When Chris Holtmann was the head coach at Butler, he was involved with The Crossroads Classic, which pitted the four best college basketball programs in the state – Indiana, Purdue, Notre Dame and Butler – against each other. Now at Ohio State, Holtmann's current team doesn't have anything close to an in-state rivalry.
One of the criticisms that always came down on Thad Matta was that he wouldn't schedule the premier in-state opponents such as Xavier, Cincinnati or Dayton. Holtmann, however, has already taken the first step in changing that.
"We have engaged in some of those conversations. I have talked to Gene (Smith) about it," Holtmann said in August during the 'Evening With Chris Holtmann' event held at the Schottenstein Center when asked about playing more in-state opponents. "Those are quality programs, there's no question about it. Part of our job is to provide an opportunity that is exciting for our fans. We are working on some things."
Ohio State and Cincinnati have already scheduled a home-and-home with one another starting next season in the Queen City. However, with the Buckeyes, Bearcats and Musketeers all residing in the top-10 of the most recent Associated Press Top 25 poll, we decided to take things a little bit further.
The state of Ohio has some of the best college basketball in the entire country, and we at Eleven Warriors believe it is time to showcase the talent the Buckeye State has to offer, so we have taken the liberty of presenting you with The Ohio Classic, a proposed single-elimination tournament that features the top 13 Div. I teams in the state.
How exactly would this all work? Glad you asked.
As this is a tournament that would require a good amount of planning in terms of sites (more on that later), the seeding would need to be pre-determined so that accommodations could be made well in advance. We took the 13 Div. I teams in the state and seeded them based on first their AP ranking, and then using KenPom's advanced statistical rating system, which ranks every single Div. I program in the nation. (Any secondary ranking system that ranks all 351 Div. I teams could be used in this scenario.)
With a 13-team tournament, the first four teams receive a first-round bye. Currently, Xavier and Cincinnati sit fourth and fifth in the AP Poll, respectively, which would give them the No. 1 and 2 seeds in The Ohio Classic and a seat on the couch for the first round. The No. 3 seed would go to the Buckeyes, who currently sit at No. 8 in the AP Poll following a week that saw Ohio State upset Purdue and roll over Iowa.
That leaves Mid-American Conference leader Toledo as the No. 4 seed, as the Rockets currently hold the highest KenPom ranking of any other Div. I Ohio school, checking in at No. 104.
The bottom two teams in this discussion – Cleveland State and Youngstown State – would partake in a play-in game on the home floor of the higher-ranked team. As it stands, the Vikings hold a slightly higher ranking in KenPom, therefore they would host the play-in game.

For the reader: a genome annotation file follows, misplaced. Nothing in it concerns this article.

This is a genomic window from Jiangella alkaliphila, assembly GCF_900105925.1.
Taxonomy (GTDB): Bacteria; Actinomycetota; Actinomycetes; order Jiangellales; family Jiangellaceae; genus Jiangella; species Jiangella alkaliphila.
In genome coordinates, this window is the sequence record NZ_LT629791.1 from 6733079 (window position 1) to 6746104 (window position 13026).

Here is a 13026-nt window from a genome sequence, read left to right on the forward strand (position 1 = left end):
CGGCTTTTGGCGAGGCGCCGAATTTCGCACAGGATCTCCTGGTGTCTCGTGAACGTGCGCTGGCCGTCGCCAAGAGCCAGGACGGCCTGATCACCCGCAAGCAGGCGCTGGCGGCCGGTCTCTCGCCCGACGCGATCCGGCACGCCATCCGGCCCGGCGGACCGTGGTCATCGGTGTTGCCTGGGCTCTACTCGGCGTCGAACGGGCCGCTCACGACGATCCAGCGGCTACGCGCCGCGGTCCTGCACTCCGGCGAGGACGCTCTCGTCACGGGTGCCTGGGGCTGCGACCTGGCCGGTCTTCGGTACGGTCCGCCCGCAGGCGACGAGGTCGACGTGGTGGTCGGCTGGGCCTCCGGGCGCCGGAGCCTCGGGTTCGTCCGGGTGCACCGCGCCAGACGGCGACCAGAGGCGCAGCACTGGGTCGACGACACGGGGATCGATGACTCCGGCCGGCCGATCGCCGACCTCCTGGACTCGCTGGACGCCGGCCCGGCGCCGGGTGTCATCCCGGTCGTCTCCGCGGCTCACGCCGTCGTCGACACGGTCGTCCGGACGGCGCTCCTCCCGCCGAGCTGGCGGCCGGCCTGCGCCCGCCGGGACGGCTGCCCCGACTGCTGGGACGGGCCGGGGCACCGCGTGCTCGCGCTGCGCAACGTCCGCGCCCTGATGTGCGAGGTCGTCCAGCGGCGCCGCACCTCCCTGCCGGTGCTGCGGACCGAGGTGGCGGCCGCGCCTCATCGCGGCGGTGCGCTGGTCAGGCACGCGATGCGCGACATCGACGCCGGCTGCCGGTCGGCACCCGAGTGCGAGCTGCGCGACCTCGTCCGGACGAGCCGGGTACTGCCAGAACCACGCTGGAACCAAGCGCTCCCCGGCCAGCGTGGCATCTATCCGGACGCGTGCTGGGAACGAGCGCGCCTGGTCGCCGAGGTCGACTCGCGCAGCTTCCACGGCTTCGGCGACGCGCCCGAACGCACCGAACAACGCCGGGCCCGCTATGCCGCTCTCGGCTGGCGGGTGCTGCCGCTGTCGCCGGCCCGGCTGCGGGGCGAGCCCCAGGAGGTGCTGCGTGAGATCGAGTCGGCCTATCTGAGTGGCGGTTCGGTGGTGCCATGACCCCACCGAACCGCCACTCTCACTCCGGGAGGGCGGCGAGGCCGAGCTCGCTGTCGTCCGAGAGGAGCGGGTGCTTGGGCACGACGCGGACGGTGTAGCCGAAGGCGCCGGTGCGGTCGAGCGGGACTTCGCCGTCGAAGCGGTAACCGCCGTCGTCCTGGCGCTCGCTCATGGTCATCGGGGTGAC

The full bracket, as it would stand today going off of our seeding system, would look as it does below.
Because many of Ohio's in-state schools play in the MAC, it is inevitable that these teams will surely meet up in this tournament at some point. If and when that happens, the game would not count toward the teams' conference win-loss records, but would of course count on the season's overall record.
When and Where?
The next order of business, of course, is when to hold this tournament, and what venue to hold it in?
As many know, football in the state of Ohio is pretty important during the month of November, and drawing attention away from it is considered a sin in some homes across the state. Therefore, we propose The Ohio Classic be held following the Big Ten Football Championship Game and after all Ohio state football playoff games, and before the start of full-time conference play at the turn of the new year. If you use December 2017 as a model, that gives you three weekends to choose from before we dive back into college football bowl season.
As far as the location? It's very simple. The play-in game and all first-round games will be held on the campus of the higher seed, with the play-in game on Tuesday night and first-round games on Wednesday. On Thursday evening, the top-four seeds will host the second-round games on-campus before the final four is decided. Friday would serve as a rest day before traveling to Nationwide Arena in downtown Columbus for the semifinal and championship rounds, which would be played on Saturday and Sunday respectively.
We realize that 13 teams is a lot, and there are certainly ways to narrow this down, but the idea of an entire week devoted to Ohio college basketball creates too much excitement, especially with three teams in the top eight in the country currently playing in the Buckeye State. While it may be wishful thinking now, we certainly hope that someday soon, the state of Ohio will adopt The Ohio Classic, or something very similar.